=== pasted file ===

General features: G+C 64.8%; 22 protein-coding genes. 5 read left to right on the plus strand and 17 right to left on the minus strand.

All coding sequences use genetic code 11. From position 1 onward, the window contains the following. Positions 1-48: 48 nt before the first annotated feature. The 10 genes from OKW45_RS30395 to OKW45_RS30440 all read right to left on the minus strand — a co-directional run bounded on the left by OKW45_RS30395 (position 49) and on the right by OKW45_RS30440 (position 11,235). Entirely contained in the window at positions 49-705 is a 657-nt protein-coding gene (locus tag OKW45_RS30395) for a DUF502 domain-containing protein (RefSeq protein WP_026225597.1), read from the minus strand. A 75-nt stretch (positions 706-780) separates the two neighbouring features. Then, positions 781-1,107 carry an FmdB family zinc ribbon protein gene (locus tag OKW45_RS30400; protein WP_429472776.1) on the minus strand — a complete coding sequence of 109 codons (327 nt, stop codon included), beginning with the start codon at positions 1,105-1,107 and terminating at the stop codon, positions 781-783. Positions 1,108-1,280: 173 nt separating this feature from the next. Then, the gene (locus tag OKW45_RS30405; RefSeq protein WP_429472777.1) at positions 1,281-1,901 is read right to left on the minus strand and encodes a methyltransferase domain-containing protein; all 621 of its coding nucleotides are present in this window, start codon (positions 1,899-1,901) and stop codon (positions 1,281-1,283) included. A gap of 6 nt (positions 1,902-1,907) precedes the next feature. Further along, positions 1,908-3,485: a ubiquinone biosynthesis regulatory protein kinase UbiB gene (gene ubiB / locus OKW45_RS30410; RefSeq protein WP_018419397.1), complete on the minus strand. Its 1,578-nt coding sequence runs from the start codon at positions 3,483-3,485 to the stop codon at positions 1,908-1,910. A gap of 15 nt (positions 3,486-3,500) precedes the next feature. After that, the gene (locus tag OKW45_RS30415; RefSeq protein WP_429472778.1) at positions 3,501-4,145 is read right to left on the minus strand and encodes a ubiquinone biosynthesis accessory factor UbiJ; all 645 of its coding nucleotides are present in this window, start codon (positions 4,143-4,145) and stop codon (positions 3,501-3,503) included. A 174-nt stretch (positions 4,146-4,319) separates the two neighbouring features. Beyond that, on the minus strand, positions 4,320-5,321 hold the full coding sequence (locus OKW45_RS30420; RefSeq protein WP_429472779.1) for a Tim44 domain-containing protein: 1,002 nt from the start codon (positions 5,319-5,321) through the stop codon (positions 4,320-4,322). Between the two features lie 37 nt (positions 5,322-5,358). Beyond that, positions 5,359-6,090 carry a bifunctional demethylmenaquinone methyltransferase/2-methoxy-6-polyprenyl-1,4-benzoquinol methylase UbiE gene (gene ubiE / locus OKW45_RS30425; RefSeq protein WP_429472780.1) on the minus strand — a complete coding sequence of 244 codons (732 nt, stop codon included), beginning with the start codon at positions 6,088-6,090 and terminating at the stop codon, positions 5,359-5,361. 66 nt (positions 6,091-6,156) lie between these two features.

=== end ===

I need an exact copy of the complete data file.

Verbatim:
General features: G+C 64.8%; 22 protein-coding genes. 5 read left to right on the plus strand and 17 right to left on the minus strand.

All coding sequences use genetic code 11. From position 1 onward, the window contains the following. Positions 1-48: 48 nt before the first annotated feature. The 10 genes from OKW45_RS30395 to OKW45_RS30440 all read right to left on the minus strand — a co-directional run bounded on the left by OKW45_RS30395 (position 49) and on the right by OKW45_RS30440 (position 11,235). Entirely contained in the window at positions 49-705 is a 657-nt protein-coding gene (locus tag OKW45_RS30395) for a DUF502 domain-containing protein (RefSeq protein WP_026225597.1), read from the minus strand. A 75-nt stretch (positions 706-780) separates the two neighbouring features. Then, positions 781-1,107 carry an FmdB family zinc ribbon protein gene (locus tag OKW45_RS30400; protein WP_429472776.1) on the minus strand — a complete coding sequence of 109 codons (327 nt, stop codon included), beginning with the start codon at positions 1,105-1,107 and terminating at the stop codon, positions 781-783. Positions 1,108-1,280: 173 nt separating this feature from the next. Then, the gene (locus tag OKW45_RS30405; RefSeq protein WP_429472777.1) at positions 1,281-1,901 is read right to left on the minus strand and encodes a methyltransferase domain-containing protein; all 621 of its coding nucleotides are present in this window, start codon (positions 1,899-1,901) and stop codon (positions 1,281-1,283) included. A gap of 6 nt (positions 1,902-1,907) precedes the next feature. Further along, positions 1,908-3,485: a ubiquinone biosynthesis regulatory protein kinase UbiB gene (gene ubiB / locus OKW45_RS30410; RefSeq protein WP_018419397.1), complete on the minus strand. Its 1,578-nt coding sequence runs from the start codon at positions 3,483-3,485 to the stop codon at positions 1,908-1,910. A gap of 15 nt (positions 3,486-3,500) precedes the next feature. After that, the gene (locus tag OKW45_RS30415; RefSeq protein WP_429472778.1) at positions 3,501-4,145 is read right to left on the minus strand and encodes a ubiquinone biosynthesis accessory factor UbiJ; all 645 of its coding nucleotides are present in this window, start codon (positions 4,143-4,145) and stop codon (positions 3,501-3,503) included. A 174-nt stretch (positions 4,146-4,319) separates the two neighbouring features. Beyond that, on the minus strand, positions 4,320-5,321 hold the full coding sequence (locus OKW45_RS30420; RefSeq protein WP_429472779.1) for a Tim44 domain-containing protein: 1,002 nt from the start codon (positions 5,319-5,321) through the stop codon (positions 4,320-4,322). Between the two features lie 37 nt (positions 5,322-5,358). Beyond that, positions 5,359-6,090 carry a bifunctional demethylmenaquinone methyltransferase/2-methoxy-6-polyprenyl-1,4-benzoquinol methylase UbiE gene (gene ubiE / locus OKW45_RS30425; RefSeq protein WP_429472780.1) on the minus strand — a complete coding sequence of 244 codons (732 nt, stop codon included), beginning with the start codon at positions 6,088-6,090 and terminating at the stop codon, positions 5,359-5,361. 66 nt (positions 6,091-6,156) lie between these two features.